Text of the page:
Category Archives: Navigation

Sextant and Octant

Many of us have heard of a sextant – but maybe not an octant.

So called because it traverses an arc covering 60 degrees or one sixth of a circle.

It would be used on a ship to measure the elevation of celestial objects – sun, moon, planets or stars – and then by reference to tables, clock or calendar determine how far north or south the vessel was – to an accuracy of around a thousand feet.

The sextant was preceded by the octant which worked through an arc of 45 degrees or an eighth of a circle. As a navel cadet, engineer Marc Brunel made his own octant.

The sextant found favour in the late 1700s when new navigational techniques required a device which would compare the elevations of the sun and moon. The octants 45 degree ‘sweep’ was often insufficient as larger angle were needed.

Port of London Authority

To the west of Trinity Gardens by the Tower of London you will see a tall white building called the Four Seasons hotel. It was built in the Beaux-Arts style by Edward Cooper and is 100 years old this year.

Near the top, a statue of a bearded figure holding a trident. One might think of the god Neptune but this is our very own watery deity, Old Father Thames, and this gives a clue to the first occupants of the building: the POLA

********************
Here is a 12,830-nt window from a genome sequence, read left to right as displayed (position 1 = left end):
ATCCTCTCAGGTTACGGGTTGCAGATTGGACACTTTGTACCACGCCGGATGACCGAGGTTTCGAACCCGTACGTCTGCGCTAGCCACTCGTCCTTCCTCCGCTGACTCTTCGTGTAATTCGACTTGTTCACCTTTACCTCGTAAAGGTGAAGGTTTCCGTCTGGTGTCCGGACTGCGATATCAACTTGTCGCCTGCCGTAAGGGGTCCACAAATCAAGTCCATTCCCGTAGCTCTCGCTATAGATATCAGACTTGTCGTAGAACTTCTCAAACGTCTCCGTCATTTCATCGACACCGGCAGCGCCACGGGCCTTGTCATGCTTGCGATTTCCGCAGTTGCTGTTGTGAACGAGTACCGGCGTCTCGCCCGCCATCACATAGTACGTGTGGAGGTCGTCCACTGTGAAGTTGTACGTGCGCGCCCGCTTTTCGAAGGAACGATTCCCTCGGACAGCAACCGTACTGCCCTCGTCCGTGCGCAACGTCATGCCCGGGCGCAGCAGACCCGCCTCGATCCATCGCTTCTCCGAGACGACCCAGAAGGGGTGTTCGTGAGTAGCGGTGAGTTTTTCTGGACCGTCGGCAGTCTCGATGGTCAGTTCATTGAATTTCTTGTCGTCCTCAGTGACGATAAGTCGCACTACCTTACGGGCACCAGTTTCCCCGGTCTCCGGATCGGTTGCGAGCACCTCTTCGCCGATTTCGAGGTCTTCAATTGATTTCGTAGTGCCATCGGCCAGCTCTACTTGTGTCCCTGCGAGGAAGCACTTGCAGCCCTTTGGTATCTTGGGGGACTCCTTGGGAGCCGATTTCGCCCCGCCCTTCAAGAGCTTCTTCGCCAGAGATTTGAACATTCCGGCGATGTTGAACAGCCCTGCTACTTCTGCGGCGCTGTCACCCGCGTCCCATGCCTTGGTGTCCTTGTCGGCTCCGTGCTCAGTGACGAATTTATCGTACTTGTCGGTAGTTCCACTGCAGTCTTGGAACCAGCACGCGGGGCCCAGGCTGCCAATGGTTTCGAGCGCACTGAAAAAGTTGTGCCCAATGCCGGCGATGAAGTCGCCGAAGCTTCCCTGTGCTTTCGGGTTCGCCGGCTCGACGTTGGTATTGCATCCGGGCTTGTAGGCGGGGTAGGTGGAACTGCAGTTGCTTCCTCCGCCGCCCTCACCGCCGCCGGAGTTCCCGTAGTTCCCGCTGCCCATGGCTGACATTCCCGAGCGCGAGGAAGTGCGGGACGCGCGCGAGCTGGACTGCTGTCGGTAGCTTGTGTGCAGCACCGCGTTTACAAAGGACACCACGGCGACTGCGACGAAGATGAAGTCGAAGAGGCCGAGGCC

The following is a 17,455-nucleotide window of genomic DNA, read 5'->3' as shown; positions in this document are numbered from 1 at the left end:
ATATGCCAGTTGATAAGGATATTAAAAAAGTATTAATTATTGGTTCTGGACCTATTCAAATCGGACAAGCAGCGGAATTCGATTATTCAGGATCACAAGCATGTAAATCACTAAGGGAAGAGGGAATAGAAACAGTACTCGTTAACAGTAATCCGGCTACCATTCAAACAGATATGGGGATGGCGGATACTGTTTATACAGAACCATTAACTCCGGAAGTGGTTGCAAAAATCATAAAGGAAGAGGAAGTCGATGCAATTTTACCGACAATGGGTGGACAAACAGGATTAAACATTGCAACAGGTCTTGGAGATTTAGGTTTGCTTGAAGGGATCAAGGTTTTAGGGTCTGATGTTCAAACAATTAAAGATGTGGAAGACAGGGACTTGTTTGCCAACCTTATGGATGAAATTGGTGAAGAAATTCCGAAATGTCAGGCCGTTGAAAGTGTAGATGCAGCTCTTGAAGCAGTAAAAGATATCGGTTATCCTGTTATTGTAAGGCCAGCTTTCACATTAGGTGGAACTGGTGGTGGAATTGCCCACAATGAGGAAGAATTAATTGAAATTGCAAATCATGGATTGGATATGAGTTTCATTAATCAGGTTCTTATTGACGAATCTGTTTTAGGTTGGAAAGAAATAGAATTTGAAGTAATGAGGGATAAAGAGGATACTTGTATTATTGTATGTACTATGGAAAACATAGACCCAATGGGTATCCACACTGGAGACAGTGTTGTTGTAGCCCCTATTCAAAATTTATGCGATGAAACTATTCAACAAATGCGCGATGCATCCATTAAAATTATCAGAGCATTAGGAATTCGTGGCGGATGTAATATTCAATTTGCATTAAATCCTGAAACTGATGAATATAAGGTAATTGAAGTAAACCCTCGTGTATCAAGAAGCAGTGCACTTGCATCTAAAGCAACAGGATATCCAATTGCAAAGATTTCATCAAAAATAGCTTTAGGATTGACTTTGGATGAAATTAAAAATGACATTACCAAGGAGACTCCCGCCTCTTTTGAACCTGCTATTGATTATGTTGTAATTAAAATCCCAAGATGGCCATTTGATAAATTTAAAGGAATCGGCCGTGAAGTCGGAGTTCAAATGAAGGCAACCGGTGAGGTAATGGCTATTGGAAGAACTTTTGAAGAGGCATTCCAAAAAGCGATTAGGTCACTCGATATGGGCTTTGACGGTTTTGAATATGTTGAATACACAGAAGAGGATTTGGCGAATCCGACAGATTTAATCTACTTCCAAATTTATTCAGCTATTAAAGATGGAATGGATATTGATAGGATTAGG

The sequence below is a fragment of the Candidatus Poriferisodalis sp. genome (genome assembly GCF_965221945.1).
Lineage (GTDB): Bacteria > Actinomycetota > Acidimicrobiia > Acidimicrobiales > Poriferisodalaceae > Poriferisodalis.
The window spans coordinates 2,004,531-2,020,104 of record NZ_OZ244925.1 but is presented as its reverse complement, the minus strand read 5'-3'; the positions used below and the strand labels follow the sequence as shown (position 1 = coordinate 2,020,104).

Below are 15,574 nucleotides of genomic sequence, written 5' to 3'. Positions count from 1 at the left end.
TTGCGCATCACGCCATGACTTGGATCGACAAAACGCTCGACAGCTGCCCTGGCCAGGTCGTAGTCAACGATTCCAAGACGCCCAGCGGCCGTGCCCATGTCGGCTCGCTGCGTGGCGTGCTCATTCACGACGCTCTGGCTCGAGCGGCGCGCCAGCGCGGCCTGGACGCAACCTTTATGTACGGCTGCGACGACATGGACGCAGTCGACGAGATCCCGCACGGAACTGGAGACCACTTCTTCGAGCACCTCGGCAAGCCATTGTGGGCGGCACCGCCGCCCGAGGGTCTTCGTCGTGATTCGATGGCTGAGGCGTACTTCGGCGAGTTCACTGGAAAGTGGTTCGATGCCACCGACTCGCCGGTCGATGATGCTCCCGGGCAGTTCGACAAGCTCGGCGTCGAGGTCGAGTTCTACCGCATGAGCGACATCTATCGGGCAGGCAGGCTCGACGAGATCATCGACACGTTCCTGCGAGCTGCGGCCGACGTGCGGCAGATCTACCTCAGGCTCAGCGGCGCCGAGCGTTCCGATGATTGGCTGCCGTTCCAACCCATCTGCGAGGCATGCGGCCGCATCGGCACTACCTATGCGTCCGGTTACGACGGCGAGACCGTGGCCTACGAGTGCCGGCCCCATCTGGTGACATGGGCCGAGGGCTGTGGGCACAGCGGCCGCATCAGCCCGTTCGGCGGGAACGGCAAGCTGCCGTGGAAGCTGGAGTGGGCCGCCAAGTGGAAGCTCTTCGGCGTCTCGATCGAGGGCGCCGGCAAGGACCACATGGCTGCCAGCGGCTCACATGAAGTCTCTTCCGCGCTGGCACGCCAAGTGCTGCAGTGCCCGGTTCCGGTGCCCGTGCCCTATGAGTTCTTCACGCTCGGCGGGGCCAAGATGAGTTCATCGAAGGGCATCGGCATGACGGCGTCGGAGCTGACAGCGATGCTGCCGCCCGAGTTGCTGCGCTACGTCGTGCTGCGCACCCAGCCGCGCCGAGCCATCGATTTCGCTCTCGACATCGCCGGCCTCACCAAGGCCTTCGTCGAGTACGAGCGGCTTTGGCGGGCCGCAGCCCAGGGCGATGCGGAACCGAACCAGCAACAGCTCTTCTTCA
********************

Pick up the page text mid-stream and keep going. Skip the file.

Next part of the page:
In the early 1900s things were not well on the river. The Thames was unregulated, many docks and wharfs were in need of improvement, and businesses serving the river were in chaotic competition. In short, something of a shambles and it was felt that ships would start favouring rival ports, especially in Europe.

In 1908 the Port Of London Act was launched in parliament and successfully navigated through the House of Commons by a Liberal party member called Winston Churchill.

The POLA was formed in 1909. So what did it do?

  • Some overdue dredging of shallow parts of the rivers.
  • Effectively nationalised the various dock companies.
  • Provided investment and modernisation.
  • Co-ordinated the port’s operations.

Ax a result London stayed as a successful port.

Today the Authority still looks after the river.

  • It looks after the Thames Barrier which guards against flooding by large tides.
  • Patrols the tidal river 
  • Surveys the bed of the river to find obstructions and where necessary, organises dredging.
  • Monitors river users for compliance with the various regulations.]

One service it provides is Pilotage. What is this?

Let us say that a container ship enters the Thames. The captain may not be familiar with the river’s features – its currents, hidden hazards such as sandbanks and perhaps not the exact location of where they are meant to dock.

To deal with this, they are met by a small boat, or even a helicopter, carrying an official called the Pilot who will board the ship and join the captain on the bridge. The Pilot is a skilled navigator, knows the river, and ensures that the vessel makes safe passage.